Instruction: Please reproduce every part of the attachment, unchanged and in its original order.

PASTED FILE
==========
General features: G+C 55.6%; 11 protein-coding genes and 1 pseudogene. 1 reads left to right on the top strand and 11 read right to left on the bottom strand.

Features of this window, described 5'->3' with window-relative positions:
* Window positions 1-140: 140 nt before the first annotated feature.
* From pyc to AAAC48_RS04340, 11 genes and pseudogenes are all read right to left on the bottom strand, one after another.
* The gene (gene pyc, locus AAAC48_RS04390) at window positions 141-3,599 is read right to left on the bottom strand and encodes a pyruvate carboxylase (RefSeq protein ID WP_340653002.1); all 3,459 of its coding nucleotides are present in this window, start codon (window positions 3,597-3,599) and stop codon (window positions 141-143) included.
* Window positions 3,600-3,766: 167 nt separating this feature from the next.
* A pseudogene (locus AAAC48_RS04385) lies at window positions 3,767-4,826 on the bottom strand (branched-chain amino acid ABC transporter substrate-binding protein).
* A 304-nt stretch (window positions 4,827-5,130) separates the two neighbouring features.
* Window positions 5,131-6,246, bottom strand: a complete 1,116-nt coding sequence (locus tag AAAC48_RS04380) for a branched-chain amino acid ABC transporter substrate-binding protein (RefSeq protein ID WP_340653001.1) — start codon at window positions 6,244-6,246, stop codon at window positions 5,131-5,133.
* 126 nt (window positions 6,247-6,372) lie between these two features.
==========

General features: G+C 55.6%; 11 protein-coding genes and 1 pseudogene. 1 reads left to right on the top strand and 11 read right to left on the bottom strand.

Features of this window, described 5'->3' with window-relative positions:
* Window positions 1-140: 140 nt before the first annotated feature.
* From pyc to AAAC48_RS04340, 11 genes and pseudogenes are all read right to left on the bottom strand, one after another.
* The gene (gene pyc, locus AAAC48_RS04390) at window positions 141-3,599 is read right to left on the bottom strand and encodes a pyruvate carboxylase (RefSeq protein ID WP_340653002.1); all 3,459 of its coding nucleotides are present in this window, start codon (window positions 3,597-3,599) and stop codon (window positions 141-143) included.
* Window positions 3,600-3,766: 167 nt separating this feature from the next.
* A pseudogene (locus AAAC48_RS04385) lies at window positions 3,767-4,826 on the bottom strand (branched-chain amino acid ABC transporter substrate-binding protein).
* A 304-nt stretch (window positions 4,827-5,130) separates the two neighbouring features.
* Window positions 5,131-6,246, bottom strand: a complete 1,116-nt coding sequence (locus tag AAAC48_RS04380) for a branched-chain amino acid ABC transporter substrate-binding protein (RefSeq protein ID WP_340653001.1) — start codon at window positions 6,244-6,246, stop codon at window positions 5,131-5,133.
* 126 nt (window positions 6,247-6,372) lie between these two features.